The Truth About Cars » Niky Tamayo http://www.thetruthaboutcars.com The Truth About Cars is dedicated to providing candid, unbiased automobile reviews and the latest in auto industry news. Thu, 17 Apr 2014 22:57:46 +0000 en-US hourly 1 http://wordpress.org/?v=3.8.1 The Truth About Cars is dedicated to providing candid, unbiased automobile reviews and the latest in auto industry news. The Truth About Cars no The Truth About Cars editors@ttac.com editors@ttac.com (The Truth About Cars) 2006-2009 The Truth About Cars The Truth About Cars is dedicated to providing candid, unbiased automobile reviews and the latest in auto industry news. The Truth About Cars » Niky Tamayo http://www.thetruthaboutcars.com/wp-content/themes/ttac-theme/images/logo.gif http://www.thetruthaboutcars.com Review: 2012 Suzuki Jimny, Philippine Spec, Tested In The Philippines http://www.thetruthaboutcars.com/2012/09/review-2012-suzuki-jimny-philippine-spec-tested-in-the-philippines/ http://www.thetruthaboutcars.com/2012/09/review-2012-suzuki-jimny-philippine-spec-tested-in-the-philippines/#comments Wed, 12 Sep 2012 12:02:55 +0000 http://www.thetruthaboutcars.com/?p=459977

The absolute nadir (Nader?) of Suzuki in America was when Consumer Reports announced to the world that OMG, tall and narrow off-roaders do roll over. The fallout of this scandal would taint the image of the Suzuki Samurai forever in the American market, and ensured that the later, ironically more stable, Suzuki Jimny, never made it across the pond.

It’s a crying shame, because the Jimny is the Mazda Miata of the off-road world.

Launched in 1998, the Jimny is a more modern version of the old Samurai, with coil-sprung live-axles, a stronger ladder frame and a more powerful 1.3 liter engine. This 2012 variant differs very little from the original “wide-body “ Jimny, the main difference being push-button transfer case controls on the dashboard and a slightly less  rural selection of interior plastics.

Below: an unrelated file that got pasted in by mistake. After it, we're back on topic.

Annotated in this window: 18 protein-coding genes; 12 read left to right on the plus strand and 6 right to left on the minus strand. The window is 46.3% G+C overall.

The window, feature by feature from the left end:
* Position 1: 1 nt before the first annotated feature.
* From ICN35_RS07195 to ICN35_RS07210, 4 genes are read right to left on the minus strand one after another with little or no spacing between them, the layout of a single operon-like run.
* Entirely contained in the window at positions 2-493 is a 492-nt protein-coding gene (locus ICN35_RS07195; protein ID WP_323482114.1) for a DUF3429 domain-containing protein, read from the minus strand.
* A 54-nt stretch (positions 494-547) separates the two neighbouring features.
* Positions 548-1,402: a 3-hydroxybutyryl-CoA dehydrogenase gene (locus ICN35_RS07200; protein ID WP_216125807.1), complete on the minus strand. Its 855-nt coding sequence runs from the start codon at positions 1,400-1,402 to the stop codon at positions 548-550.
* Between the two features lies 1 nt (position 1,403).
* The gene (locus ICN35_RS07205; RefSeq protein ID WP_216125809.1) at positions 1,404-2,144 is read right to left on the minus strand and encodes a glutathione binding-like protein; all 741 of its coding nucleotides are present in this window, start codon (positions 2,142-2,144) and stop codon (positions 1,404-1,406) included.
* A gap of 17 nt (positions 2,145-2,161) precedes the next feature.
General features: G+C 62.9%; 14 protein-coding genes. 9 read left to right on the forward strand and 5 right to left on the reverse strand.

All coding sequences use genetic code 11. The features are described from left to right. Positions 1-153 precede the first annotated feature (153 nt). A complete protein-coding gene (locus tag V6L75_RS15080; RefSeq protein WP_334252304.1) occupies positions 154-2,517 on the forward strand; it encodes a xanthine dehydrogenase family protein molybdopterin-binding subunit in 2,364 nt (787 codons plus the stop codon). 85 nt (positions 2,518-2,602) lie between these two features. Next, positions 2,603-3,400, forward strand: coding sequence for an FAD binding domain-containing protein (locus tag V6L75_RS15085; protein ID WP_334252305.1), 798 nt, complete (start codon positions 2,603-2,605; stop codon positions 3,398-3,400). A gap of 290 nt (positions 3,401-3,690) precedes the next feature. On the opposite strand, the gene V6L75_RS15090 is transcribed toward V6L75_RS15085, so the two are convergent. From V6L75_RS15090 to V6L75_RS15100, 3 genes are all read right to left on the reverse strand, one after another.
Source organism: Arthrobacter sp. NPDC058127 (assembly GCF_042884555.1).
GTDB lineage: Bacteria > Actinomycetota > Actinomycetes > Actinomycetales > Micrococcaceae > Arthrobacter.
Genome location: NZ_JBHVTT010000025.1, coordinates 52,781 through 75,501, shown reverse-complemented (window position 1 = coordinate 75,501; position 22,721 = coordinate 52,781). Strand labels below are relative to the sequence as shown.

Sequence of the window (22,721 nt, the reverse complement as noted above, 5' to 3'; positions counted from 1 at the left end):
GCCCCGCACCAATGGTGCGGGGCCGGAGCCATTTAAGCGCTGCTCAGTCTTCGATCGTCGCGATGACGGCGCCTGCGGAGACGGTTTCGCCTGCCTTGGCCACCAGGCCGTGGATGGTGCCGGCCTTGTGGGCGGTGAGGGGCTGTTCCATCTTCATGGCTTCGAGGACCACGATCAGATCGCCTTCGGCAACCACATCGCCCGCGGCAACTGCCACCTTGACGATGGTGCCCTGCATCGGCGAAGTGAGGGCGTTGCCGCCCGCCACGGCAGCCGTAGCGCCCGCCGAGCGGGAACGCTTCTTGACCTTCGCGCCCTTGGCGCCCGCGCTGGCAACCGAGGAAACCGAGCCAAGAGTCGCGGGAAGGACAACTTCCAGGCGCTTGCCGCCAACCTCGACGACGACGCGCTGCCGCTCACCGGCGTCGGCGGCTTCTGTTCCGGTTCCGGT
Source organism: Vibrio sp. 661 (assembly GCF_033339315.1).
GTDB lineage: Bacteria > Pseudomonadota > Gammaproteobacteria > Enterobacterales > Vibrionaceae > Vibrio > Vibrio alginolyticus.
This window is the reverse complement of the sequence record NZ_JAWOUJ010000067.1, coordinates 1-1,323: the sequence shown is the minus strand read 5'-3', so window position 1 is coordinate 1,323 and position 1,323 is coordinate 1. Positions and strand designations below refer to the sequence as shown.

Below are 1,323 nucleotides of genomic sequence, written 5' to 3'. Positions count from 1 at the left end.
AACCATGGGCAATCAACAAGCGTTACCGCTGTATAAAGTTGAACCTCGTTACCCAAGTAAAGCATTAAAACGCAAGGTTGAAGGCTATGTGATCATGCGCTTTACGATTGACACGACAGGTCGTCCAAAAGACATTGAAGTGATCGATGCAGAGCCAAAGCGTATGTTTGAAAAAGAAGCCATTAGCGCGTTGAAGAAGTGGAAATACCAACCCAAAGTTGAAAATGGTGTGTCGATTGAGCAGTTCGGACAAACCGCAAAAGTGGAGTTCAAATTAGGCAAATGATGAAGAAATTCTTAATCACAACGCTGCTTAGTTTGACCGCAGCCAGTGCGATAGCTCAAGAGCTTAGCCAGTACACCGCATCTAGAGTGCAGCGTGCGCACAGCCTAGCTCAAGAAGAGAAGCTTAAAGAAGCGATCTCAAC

The looks are timeless. The distinctive grille is two bars short of a Jeep copyright lawsuit, and the only nod to modernity up front is the black eyeliner around the reflector headlamps. The recent facelift also features a front bumper cribbed from the Cayenne Turbo. Otherwise, the Jimny’s square-jawed but cutesy looks give it the kind of charm that makes college girls go ahh.


As such, it’s not a car that would appeal to the typical SUV buyer. While there’s enough space inside for Shaquille O’Neal, he’d have to stick an arm out one window and a leg out the other and make everyone else take the bus. The rear seats are about as comfortable as a Geo Metro’s, and to fold them flat, you have to remove the rear squab entirely. ISOFIX LATCH? Keep dreaming. Trunk space is about deep enough for a large suitcase, stood on end, or a really big one with the seats down.

The Jimny I’m driving right now is a basic widebody model. As such, it lacks airbags, power-windows, painted body-cladding and alloy wheels. I wouldn’t have it any other way. There’s a generic Japanese 1DIN stereo last seen on a 1995 Civic. There are no front cup holders. They’re behind the hand brake. I suppose this is to keep flailing arms from spilling hot coffee all over the cabin when you’re rolling over. Important if you’re driving for Consumer Reports.

So it’s not traditional SUV fodder, but for those who actually need one that goes anywhere, few come close to the Jimny. The omnipresent whine from the chain-driven transfer case is a reminder that this car is built for one purpose. To go where man only has walked before. Vacuum-locking hubs and competent low-range gearing allow you to climb steep inclines with ease. The Jimny’s light 2,250 pound curb weight lets it glide over ground that bigger off-roaders sink into. There are no paths too narrow for the Jimny, and obstacles that would rip out a Hummer’s fancy front wishbones are easily skirted.

On off-road trails around Asia and Europe, the Samurai and Jimny are as ubiquitous as ratty Civics at an autocross. Sure, there are more powerful, more capable and more desirable rigs, but none as cheap and cheerful. The Jimny is so popular that there are even aftermarket kits to turn it into a tube-frame rig.